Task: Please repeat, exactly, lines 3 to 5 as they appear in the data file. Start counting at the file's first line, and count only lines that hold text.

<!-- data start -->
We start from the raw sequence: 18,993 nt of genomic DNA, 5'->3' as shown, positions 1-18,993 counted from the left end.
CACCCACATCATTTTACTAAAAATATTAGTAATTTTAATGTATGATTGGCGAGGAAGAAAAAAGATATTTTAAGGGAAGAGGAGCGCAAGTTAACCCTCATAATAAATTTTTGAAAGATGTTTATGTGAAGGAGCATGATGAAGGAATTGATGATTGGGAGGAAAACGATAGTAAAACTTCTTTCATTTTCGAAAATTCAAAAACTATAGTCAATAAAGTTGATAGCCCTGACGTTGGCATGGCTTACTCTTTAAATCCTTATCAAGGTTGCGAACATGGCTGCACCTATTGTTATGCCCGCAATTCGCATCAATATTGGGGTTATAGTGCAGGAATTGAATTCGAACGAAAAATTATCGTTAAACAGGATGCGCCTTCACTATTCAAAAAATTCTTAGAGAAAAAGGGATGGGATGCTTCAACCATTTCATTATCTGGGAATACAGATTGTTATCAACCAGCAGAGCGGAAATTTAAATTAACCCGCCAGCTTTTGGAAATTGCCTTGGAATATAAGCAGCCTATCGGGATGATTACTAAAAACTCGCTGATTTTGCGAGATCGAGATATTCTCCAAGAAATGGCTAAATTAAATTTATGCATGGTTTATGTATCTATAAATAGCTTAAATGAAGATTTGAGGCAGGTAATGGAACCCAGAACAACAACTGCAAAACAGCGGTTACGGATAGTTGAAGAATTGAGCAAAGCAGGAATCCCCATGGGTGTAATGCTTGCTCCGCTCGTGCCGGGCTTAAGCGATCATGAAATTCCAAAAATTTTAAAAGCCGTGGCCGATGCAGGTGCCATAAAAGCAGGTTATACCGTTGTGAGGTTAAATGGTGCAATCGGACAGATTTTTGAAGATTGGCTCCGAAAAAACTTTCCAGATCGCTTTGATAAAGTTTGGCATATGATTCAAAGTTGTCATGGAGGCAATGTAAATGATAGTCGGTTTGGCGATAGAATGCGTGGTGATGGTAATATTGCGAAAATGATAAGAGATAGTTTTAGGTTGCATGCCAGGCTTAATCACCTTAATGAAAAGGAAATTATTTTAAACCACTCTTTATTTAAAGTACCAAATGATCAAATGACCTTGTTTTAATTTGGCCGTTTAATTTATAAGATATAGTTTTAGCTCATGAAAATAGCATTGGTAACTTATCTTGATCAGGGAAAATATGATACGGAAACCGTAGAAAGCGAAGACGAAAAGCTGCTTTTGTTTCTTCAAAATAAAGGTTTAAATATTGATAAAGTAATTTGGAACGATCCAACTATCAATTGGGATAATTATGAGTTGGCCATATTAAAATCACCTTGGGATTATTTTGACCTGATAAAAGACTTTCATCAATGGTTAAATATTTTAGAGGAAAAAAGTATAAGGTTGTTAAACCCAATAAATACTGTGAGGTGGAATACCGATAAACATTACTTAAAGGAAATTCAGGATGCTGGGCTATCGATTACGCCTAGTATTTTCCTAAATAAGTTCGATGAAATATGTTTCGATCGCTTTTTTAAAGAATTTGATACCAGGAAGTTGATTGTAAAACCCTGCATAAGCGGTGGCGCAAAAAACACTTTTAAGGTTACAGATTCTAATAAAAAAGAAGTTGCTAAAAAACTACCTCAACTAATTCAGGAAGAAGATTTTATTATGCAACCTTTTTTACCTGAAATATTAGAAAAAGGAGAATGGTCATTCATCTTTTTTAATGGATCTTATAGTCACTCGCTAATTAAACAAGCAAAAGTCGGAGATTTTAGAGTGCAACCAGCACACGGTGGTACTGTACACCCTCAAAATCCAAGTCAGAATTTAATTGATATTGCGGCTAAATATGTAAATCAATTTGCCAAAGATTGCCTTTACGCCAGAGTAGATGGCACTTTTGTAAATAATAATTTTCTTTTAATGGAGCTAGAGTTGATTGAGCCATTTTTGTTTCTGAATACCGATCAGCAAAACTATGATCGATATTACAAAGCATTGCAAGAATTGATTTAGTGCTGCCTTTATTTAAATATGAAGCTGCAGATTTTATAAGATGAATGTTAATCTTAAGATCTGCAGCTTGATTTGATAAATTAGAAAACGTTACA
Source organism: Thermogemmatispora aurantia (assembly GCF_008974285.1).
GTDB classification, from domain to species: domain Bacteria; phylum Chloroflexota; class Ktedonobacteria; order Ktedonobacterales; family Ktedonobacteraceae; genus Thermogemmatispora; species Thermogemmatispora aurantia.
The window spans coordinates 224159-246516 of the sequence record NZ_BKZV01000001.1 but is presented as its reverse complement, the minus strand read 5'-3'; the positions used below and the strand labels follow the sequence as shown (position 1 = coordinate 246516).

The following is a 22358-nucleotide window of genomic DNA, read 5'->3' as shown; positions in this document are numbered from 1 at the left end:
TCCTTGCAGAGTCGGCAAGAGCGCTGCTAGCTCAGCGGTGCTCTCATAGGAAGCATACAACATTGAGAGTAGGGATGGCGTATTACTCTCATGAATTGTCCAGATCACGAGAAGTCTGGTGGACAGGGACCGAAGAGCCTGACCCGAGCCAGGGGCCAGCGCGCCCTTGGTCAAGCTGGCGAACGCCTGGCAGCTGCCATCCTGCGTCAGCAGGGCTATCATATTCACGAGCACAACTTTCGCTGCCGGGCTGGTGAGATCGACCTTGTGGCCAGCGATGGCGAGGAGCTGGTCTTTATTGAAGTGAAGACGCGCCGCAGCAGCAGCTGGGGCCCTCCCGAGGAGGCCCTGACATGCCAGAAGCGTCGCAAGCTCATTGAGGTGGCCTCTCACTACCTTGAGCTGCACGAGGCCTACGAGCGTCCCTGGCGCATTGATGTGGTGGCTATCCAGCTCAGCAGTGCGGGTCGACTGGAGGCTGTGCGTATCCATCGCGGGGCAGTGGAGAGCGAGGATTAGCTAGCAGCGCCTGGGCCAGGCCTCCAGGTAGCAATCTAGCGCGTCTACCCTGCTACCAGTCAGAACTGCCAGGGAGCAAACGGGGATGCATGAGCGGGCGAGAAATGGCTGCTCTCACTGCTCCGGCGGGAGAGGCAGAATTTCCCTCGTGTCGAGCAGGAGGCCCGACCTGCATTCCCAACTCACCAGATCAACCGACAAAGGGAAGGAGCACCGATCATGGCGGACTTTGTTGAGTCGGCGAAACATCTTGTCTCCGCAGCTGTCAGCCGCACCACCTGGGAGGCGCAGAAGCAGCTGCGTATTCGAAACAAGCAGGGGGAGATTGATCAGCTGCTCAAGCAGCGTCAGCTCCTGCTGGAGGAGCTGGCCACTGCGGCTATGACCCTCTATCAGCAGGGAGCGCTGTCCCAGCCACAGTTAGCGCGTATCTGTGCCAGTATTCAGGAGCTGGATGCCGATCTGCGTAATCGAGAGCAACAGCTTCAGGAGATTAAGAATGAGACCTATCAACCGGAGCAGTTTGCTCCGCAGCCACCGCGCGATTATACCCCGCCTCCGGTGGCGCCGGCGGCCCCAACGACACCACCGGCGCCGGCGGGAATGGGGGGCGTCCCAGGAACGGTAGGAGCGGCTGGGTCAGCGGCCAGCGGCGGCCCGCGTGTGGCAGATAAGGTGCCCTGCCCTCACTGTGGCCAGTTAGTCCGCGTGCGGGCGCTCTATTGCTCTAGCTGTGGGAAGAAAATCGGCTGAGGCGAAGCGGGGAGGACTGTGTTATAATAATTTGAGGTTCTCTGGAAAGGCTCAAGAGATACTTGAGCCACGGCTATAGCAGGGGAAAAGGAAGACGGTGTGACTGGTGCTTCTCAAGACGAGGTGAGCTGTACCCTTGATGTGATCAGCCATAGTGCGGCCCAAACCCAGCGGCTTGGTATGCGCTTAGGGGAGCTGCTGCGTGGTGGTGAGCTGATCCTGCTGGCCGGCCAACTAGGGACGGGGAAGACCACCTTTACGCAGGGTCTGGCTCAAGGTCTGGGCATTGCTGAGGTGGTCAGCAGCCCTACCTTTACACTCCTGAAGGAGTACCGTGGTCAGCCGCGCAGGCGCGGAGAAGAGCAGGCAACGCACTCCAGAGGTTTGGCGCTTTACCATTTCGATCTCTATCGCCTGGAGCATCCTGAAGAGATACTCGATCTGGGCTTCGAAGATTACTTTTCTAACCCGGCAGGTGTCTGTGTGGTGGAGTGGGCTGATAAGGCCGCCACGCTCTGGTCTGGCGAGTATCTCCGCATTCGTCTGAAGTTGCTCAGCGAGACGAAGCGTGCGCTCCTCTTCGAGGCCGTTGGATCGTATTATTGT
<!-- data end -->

Source organism: Thermogemmatispora aurantia (assembly GCF_008974285.1).
GTDB classification, from domain to species: domain Bacteria; phylum Chloroflexota; class Ktedonobacteria; order Ktedonobacterales; family Ktedonobacteraceae; genus Thermogemmatispora; species Thermogemmatispora aurantia.
The window spans coordinates 224159-246516 of the sequence record NZ_BKZV01000001.1 but is presented as its reverse complement, the minus strand read 5'-3'; the positions used below and the strand labels follow the sequence as shown (position 1 = coordinate 246516).